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Concurrent Session 10 Presentations

Friday, July 26, 2019
9:00 am – 10:00 am

10–A Using Data - A Multi-Stakeholder Approach

Caitlin Davis, New Hampshire Department of Education
Mike Schwartz, New Hampshire Department of Education
Melissa Valence, New Hampshire Department of Education

Learn about the multi-tiered approach New Hampshire has implemented to facilitate the use of data. Teachers can get data with the required detail to inform instructional practices. A new iPlatform allows legislators, parents, researchers, and the public to access disaggregated data looking for correlations and comparisons. Parents will receive student level results electronically in a timely manner. Learn about the tools providing this access as well as an approach to provide data coach support to schools and districts. We will share lessons learned and we look forward to an interactive exchange.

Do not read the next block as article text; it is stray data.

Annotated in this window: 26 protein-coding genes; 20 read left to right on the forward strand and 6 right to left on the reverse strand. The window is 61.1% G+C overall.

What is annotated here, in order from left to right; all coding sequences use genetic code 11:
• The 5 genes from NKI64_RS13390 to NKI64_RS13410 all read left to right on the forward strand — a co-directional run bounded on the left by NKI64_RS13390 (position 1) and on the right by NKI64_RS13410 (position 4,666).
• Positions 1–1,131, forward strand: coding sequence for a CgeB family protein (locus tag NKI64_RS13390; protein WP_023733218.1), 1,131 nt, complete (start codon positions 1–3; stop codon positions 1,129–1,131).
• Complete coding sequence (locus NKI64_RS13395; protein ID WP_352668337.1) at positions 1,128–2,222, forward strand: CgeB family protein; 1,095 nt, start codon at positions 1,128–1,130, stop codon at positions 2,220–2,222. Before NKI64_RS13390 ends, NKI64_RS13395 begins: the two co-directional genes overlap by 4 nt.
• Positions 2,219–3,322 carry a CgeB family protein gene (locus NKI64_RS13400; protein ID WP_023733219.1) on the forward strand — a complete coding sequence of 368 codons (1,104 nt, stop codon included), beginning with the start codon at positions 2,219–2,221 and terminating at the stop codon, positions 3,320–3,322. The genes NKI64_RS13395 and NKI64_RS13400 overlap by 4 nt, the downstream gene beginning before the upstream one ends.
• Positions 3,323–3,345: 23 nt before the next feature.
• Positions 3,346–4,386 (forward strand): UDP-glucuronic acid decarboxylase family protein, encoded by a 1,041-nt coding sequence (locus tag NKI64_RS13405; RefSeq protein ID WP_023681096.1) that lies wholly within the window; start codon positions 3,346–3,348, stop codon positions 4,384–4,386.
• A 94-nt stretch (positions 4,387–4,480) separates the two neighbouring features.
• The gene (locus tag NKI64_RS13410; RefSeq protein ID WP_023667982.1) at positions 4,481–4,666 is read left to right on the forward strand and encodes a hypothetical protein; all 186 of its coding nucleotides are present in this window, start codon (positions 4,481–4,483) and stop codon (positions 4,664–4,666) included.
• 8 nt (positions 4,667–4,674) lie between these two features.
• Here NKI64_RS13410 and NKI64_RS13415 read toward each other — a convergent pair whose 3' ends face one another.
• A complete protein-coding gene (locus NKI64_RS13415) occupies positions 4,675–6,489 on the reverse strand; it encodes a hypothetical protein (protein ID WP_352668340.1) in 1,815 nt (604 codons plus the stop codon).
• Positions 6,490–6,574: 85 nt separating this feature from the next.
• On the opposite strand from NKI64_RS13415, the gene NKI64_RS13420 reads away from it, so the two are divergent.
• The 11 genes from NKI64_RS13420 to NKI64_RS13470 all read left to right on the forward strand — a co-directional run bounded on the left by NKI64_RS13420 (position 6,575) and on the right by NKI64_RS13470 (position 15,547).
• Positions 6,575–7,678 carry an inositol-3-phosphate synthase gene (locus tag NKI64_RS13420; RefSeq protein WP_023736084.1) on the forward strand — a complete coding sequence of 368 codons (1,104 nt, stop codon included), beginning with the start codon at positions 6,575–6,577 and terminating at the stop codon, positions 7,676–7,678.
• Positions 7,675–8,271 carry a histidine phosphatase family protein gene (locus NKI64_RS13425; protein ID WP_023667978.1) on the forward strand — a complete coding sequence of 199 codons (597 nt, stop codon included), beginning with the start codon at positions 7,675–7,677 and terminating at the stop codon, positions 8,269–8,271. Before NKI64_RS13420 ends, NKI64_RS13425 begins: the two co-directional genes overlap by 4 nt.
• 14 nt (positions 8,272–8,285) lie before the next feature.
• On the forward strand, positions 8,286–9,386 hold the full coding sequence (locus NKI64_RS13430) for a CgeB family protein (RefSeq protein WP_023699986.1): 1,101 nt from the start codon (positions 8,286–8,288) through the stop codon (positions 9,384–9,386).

Complexity: Entry Level

10–B Data Privacy Resources

Whitney Phillips, Utah State Board of Education
Jessica Kallin, Utah School Board of Education

This session will provide SEA and LEA leaders with multiple resources that will help improve student data privacy. Resources include data sharing agreement templates, model data governance plans, model data breach response and notification plans, training videos, guidebook, etc.

Complexity: Intermediate Level

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10–C Enhancing Data Quality through Standard Processes and Internal Checks: A Practical Guide for Programmers and EDFacts Coordinators

Kayan Lewis, Texas Education Agency